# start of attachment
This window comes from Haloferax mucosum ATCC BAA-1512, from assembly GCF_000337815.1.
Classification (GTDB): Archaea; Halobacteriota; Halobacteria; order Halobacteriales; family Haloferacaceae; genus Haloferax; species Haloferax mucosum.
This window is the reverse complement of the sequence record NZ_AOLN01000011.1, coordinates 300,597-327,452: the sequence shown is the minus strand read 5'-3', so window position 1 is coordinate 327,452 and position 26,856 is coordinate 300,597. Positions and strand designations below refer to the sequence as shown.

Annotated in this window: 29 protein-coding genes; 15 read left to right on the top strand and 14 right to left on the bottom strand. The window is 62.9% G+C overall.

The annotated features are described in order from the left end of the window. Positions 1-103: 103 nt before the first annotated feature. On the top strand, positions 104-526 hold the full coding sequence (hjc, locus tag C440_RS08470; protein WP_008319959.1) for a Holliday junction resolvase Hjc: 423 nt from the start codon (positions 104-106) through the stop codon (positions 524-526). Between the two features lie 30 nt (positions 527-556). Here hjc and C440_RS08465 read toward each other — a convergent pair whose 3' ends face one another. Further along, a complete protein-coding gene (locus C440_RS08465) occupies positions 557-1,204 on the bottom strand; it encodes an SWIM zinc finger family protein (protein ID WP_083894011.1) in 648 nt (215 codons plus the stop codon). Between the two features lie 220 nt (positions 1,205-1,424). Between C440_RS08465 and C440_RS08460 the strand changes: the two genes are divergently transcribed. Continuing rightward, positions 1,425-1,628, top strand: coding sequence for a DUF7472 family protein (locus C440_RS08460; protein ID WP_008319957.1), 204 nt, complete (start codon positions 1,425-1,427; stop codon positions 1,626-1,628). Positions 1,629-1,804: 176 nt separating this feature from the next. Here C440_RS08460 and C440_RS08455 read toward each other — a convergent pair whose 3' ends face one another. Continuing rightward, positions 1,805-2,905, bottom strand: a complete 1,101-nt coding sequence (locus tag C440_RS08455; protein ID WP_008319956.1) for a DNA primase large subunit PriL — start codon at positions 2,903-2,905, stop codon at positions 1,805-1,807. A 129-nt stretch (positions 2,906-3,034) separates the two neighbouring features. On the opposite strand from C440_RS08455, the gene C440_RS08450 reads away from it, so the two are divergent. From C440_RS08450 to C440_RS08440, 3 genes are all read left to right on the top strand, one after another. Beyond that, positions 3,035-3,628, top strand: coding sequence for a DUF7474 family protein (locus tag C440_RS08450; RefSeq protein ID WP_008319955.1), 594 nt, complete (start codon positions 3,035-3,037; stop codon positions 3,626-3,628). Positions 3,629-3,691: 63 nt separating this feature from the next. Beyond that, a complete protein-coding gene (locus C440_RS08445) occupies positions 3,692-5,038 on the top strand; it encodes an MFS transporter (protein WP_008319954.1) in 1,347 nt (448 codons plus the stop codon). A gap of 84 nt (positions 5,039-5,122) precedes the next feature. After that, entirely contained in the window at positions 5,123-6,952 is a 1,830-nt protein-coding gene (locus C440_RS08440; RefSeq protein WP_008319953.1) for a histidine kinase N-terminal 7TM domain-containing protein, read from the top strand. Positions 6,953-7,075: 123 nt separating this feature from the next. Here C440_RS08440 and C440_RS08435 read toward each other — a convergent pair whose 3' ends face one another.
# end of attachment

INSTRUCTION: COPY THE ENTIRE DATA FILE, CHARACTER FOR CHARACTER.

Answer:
This window comes from Haloferax mucosum ATCC BAA-1512, from assembly GCF_000337815.1.
Classification (GTDB): Archaea; Halobacteriota; Halobacteria; order Halobacteriales; family Haloferacaceae; genus Haloferax; species Haloferax mucosum.
This window is the reverse complement of the sequence record NZ_AOLN01000011.1, coordinates 300,597-327,452: the sequence shown is the minus strand read 5'-3', so window position 1 is coordinate 327,452 and position 26,856 is coordinate 300,597. Positions and strand designations below refer to the sequence as shown.

Annotated in this window: 29 protein-coding genes; 15 read left to right on the top strand and 14 right to left on the bottom strand. The window is 62.9% G+C overall.

The annotated features are described in order from the left end of the window. Positions 1-103: 103 nt before the first annotated feature. On the top strand, positions 104-526 hold the full coding sequence (hjc, locus tag C440_RS08470; protein WP_008319959.1) for a Holliday junction resolvase Hjc: 423 nt from the start codon (positions 104-106) through the stop codon (positions 524-526). Between the two features lie 30 nt (positions 527-556). Here hjc and C440_RS08465 read toward each other — a convergent pair whose 3' ends face one another. Further along, a complete protein-coding gene (locus C440_RS08465) occupies positions 557-1,204 on the bottom strand; it encodes an SWIM zinc finger family protein (protein ID WP_083894011.1) in 648 nt (215 codons plus the stop codon). Between the two features lie 220 nt (positions 1,205-1,424). Between C440_RS08465 and C440_RS08460 the strand changes: the two genes are divergently transcribed. Continuing rightward, positions 1,425-1,628, top strand: coding sequence for a DUF7472 family protein (locus C440_RS08460; protein ID WP_008319957.1), 204 nt, complete (start codon positions 1,425-1,427; stop codon positions 1,626-1,628). Positions 1,629-1,804: 176 nt separating this feature from the next. Here C440_RS08460 and C440_RS08455 read toward each other — a convergent pair whose 3' ends face one another. Continuing rightward, positions 1,805-2,905, bottom strand: a complete 1,101-nt coding sequence (locus tag C440_RS08455; protein ID WP_008319956.1) for a DNA primase large subunit PriL — start codon at positions 2,903-2,905, stop codon at positions 1,805-1,807. A 129-nt stretch (positions 2,906-3,034) separates the two neighbouring features. On the opposite strand from C440_RS08455, the gene C440_RS08450 reads away from it, so the two are divergent. From C440_RS08450 to C440_RS08440, 3 genes are all read left to right on the top strand, one after another. Beyond that, positions 3,035-3,628, top strand: coding sequence for a DUF7474 family protein (locus tag C440_RS08450; RefSeq protein ID WP_008319955.1), 594 nt, complete (start codon positions 3,035-3,037; stop codon positions 3,626-3,628). Positions 3,629-3,691: 63 nt separating this feature from the next. Beyond that, a complete protein-coding gene (locus C440_RS08445) occupies positions 3,692-5,038 on the top strand; it encodes an MFS transporter (protein WP_008319954.1) in 1,347 nt (448 codons plus the stop codon). A gap of 84 nt (positions 5,039-5,122) precedes the next feature. After that, entirely contained in the window at positions 5,123-6,952 is a 1,830-nt protein-coding gene (locus C440_RS08440; RefSeq protein WP_008319953.1) for a histidine kinase N-terminal 7TM domain-containing protein, read from the top strand. Positions 6,953-7,075: 123 nt separating this feature from the next. Here C440_RS08440 and C440_RS08435 read toward each other — a convergent pair whose 3' ends face one another.